How can the UK best encourage investment into a low-carbon, low-cost energy system while securing energy supplies for the long term?
The Business, Energy and Industrial Strategy (BEIS) Committee is currently examining the evidence that was received as part of its inquiry on financing energy infrastructure.
The inquiry was launched in the wake of investor decisions to halt work on new nuclear projects. These cancellations and suspensions illustrate the growing concerns among investors regarding the competitiveness of delivering new nuclear in the UK.
This is not the inquiry’s whole remit, however. It also looks at challenges in raising finance for renewables and energy storage, the attractiveness of the UK as a destination for energy investment, as well as the role of government in providing support and sharing risk.
Filling the ‘nuclear gap’
It's unlikely that there's any credible scenario for decarbonisation which doesn't involve new nuclear to some extent.
Nuclear provides reliable and long-term baseload power and is currently the single largest source of low carbon electricity in the UK. The Nuclear Sector Deal, announced in June 2017, sets out an ambition to reduce the cost of new nuclear by 30% before 2030, while also committing government support for research on small modular reactors (SMRs).
But the role of renewables in terms of meeting generation needs, carbon reduction targets and delivering value for money is becoming ever more prominent.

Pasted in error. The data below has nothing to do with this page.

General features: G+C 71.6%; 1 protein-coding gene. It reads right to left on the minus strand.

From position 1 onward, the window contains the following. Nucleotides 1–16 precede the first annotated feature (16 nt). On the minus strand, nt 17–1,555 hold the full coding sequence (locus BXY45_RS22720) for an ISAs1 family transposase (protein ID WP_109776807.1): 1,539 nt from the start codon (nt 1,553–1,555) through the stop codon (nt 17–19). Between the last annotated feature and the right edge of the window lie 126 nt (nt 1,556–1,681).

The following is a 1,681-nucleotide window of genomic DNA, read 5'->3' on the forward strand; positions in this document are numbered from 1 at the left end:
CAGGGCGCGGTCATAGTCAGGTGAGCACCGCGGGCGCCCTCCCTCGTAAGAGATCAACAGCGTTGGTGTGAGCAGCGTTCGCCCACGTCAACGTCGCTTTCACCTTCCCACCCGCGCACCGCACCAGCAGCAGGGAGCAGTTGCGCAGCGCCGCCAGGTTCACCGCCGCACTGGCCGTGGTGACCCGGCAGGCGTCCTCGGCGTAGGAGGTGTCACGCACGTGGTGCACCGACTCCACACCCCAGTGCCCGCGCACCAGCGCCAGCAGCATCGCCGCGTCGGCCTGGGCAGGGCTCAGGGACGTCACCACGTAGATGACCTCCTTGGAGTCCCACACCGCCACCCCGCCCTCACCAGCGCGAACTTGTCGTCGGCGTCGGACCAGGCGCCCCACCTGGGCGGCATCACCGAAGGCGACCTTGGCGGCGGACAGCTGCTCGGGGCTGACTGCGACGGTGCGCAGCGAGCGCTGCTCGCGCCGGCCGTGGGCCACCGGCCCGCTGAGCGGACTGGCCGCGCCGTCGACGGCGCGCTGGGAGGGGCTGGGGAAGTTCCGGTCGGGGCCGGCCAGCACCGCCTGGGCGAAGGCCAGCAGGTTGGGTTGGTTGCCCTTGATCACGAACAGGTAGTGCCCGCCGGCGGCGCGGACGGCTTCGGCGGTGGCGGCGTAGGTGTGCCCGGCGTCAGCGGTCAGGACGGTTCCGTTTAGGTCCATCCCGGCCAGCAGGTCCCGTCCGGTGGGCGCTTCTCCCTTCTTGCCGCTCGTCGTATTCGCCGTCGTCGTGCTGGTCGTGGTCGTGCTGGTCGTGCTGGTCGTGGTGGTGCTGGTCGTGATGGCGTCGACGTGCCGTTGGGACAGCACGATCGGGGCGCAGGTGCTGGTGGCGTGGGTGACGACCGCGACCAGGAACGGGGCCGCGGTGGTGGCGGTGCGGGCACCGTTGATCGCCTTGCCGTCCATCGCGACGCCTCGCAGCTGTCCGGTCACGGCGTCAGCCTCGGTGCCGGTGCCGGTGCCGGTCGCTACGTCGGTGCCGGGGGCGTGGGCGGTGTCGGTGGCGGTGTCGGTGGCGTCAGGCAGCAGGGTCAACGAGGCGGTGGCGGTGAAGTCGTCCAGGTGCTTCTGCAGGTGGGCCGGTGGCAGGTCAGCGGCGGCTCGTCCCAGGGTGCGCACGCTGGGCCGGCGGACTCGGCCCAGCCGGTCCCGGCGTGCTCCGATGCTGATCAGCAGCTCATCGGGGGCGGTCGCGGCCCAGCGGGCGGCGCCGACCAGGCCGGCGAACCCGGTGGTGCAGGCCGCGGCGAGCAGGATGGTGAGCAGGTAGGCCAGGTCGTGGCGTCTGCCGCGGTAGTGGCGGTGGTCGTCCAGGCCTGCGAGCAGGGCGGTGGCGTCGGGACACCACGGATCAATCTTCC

The cost of renewables has fallen faster than many predictions and are expected to continue to fall as efficiencies are found and technology develops further.
ICE believes that the government must continue to support low carbon technologies, including nuclear power as part of a low carbon energy mix, via long-term policy frameworks, support through mechanisms like Contracts for Difference (CfDs), as well as R&D funding where appropriate.
Support for storage
However, without affordable storage providing back-up capacity, the contribution of renewables in helping to replace carbon intensive fuels will be hindered.
ICE’s own State of the Nation 2018 report on infrastructure investment recommended that CfDs be extended to cover energy storage technology and be considered as part of the future repurposing of the UK’s heating network. This is particularly important when considering the growth in demand that electric vehicles will bring to the power network in the future.